Re. "Commentary: Writer fails to address bringing motels up to basic living standards," (May 30):

Who could oppose improving motels' standards? But Planning Commissioner Colin McCarthy and the Costa Mesa City Council majority are not going in that direction. McCarthy says, "These facilities are a haven for criminality and substandard living conditions.… No one should have to live in that environment."

The actions of the council and commission do not agree with their words. Instead of focusing resources on enforcing laws against prostitution and illicit drugs, they are wielding the power of office like a weapon against poor families who live in motels.

They have made it an ordinance violation to remain in a motel for more than 28 days. That will just make life more miserable for poor families who are unable to save enough money for the first month's rent and security deposit for an apartment. It will have little, if any, effect on prostitution and drug dealing.

Another new ordinance actually makes life easier for prostitutes and drug dealers by fining motel owners for excessive calls to police.

If the council and commission believe, as McCarthy says in his commentary, that "no one should have to live in that environment," wouldn't it make sense to try to improve the environment? So why have they not focused law enforcement resources on prostitution and drug dealing?

It concede it could be rather hard to do since the Costa Mesa Police Department is understaffed, and officers often can only respond after a crime has been committed, leaving crime prevention lacking.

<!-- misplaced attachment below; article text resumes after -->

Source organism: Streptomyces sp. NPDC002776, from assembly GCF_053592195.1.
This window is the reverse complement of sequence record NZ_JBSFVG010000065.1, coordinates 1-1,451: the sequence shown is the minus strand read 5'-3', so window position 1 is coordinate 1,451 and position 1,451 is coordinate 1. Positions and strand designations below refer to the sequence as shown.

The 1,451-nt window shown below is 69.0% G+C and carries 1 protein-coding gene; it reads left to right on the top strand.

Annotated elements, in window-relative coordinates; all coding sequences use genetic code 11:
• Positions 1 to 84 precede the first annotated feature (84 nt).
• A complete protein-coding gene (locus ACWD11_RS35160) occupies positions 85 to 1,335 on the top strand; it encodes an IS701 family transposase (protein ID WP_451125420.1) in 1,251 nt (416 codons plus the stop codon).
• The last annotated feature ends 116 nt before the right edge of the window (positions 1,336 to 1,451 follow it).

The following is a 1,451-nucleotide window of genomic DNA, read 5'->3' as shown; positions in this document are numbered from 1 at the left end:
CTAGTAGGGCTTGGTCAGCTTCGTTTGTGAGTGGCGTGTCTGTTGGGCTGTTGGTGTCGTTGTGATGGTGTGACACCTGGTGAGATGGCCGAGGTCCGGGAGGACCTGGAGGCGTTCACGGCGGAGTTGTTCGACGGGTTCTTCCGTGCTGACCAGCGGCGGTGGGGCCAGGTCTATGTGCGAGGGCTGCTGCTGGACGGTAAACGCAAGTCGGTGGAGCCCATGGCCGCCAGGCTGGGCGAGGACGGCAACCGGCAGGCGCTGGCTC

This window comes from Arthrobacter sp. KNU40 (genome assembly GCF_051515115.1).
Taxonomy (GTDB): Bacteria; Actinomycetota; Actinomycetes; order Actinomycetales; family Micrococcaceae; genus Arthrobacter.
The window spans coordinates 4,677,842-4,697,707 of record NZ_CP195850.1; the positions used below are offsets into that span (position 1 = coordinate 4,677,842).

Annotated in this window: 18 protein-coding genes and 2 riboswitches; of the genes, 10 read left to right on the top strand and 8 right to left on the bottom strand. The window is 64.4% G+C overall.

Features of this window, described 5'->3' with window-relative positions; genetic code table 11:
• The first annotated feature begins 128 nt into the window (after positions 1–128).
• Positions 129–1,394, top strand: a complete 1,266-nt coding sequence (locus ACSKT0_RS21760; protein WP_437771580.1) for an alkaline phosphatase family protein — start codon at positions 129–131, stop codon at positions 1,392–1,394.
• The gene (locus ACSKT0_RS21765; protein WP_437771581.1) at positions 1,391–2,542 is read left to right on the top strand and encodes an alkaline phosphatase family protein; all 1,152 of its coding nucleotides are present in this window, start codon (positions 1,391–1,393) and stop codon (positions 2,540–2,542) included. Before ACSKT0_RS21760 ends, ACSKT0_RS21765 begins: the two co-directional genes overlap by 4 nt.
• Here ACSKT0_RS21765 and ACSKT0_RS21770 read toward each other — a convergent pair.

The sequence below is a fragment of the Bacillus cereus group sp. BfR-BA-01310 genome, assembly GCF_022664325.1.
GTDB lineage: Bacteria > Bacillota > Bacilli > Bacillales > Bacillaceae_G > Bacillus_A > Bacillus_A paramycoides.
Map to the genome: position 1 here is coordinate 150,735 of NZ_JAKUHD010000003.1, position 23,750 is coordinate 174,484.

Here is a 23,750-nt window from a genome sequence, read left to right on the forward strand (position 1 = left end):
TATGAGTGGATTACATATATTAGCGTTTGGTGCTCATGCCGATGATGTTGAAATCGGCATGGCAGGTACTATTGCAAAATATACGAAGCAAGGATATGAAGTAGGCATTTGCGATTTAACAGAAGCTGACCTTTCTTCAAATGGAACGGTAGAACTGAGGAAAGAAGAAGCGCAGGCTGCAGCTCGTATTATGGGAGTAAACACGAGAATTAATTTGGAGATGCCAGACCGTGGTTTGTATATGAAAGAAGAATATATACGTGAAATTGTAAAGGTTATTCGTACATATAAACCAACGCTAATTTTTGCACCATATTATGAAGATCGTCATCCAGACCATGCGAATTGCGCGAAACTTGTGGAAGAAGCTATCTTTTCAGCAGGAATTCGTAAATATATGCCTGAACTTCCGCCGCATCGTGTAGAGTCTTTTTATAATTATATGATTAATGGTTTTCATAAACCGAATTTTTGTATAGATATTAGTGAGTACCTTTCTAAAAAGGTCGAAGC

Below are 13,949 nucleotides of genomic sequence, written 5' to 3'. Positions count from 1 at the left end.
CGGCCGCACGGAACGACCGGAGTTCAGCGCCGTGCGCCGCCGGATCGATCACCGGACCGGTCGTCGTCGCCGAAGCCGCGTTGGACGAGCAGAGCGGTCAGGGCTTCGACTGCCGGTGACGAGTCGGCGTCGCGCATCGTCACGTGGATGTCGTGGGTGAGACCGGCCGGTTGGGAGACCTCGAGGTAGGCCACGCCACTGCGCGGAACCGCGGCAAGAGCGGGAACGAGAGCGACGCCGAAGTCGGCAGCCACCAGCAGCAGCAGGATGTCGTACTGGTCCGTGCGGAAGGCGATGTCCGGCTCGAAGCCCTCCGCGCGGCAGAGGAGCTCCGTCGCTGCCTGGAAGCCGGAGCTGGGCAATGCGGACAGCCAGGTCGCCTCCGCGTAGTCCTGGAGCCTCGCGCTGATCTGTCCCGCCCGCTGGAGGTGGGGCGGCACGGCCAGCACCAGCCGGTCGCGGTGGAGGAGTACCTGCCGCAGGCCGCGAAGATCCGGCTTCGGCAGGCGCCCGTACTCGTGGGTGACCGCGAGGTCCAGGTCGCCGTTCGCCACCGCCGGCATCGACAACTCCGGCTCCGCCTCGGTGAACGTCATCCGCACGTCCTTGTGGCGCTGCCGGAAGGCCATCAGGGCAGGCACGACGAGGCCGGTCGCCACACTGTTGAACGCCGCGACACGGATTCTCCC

Eleanor Egan

Costa Mesa

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Plan carefully, assess effects

Re. "Commentary: Costa Mesa deserves more-thoughtful development," (June 5):

Harold Weitzberg expressed in his commentary exactly what I brought up at the Costa Mesa City Council. Thoughtful building is the key. Waiting to see the impact of the projects that have been approved is critical.

Susan Shaw

Costa Mesa

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Shelters should go vegetarian

I am writing to inform readers of the Daily Pilot about a nationwide effort to encourage animal shelters to adopt an animal-free menu for their events.

I believe that such a policy would be entirely consistent with an animal shelter's loving kindness toward the creatures in its care.

The policy would promote delicious, healthy and nutritious plant-based foods. Many other shelters and animal-protection organizations have adopted such policies, including the Humane Society of the United States.

This nationwide effort — called the Food for Thought program — is being led by Animal Place, a nonprofit of which I am a member.

Thanks to the people who support animal shelters, the staffs and volunteers. See http://www.foodforthoughtcampaign.org for additional information.

Tatiana Freitas

Newport Beach